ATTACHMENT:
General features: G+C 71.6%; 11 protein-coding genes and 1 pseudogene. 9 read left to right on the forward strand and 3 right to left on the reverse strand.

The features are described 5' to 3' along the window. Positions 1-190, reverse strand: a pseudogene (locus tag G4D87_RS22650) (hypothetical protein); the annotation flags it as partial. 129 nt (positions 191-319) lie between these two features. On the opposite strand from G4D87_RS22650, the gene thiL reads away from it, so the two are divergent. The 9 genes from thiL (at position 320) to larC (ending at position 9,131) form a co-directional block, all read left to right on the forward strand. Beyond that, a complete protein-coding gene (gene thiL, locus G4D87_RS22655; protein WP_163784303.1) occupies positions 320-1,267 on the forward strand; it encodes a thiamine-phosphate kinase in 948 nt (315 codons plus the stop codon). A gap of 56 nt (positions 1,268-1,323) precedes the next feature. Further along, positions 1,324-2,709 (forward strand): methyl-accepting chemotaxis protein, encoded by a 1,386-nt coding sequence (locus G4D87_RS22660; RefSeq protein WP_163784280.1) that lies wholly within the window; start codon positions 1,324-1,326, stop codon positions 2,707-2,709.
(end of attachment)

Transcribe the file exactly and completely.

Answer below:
General features: G+C 71.6%; 11 protein-coding genes and 1 pseudogene. 9 read left to right on the forward strand and 3 right to left on the reverse strand.

The features are described 5' to 3' along the window. Positions 1-190, reverse strand: a pseudogene (locus tag G4D87_RS22650) (hypothetical protein); the annotation flags it as partial. 129 nt (positions 191-319) lie between these two features. On the opposite strand from G4D87_RS22650, the gene thiL reads away from it, so the two are divergent. The 9 genes from thiL (at position 320) to larC (ending at position 9,131) form a co-directional block, all read left to right on the forward strand. Beyond that, a complete protein-coding gene (gene thiL, locus G4D87_RS22655; protein WP_163784303.1) occupies positions 320-1,267 on the forward strand; it encodes a thiamine-phosphate kinase in 948 nt (315 codons plus the stop codon). A gap of 56 nt (positions 1,268-1,323) precedes the next feature. Further along, positions 1,324-2,709 (forward strand): methyl-accepting chemotaxis protein, encoded by a 1,386-nt coding sequence (locus G4D87_RS22660; RefSeq protein WP_163784280.1) that lies wholly within the window; start codon positions 1,324-1,326, stop codon positions 2,707-2,709.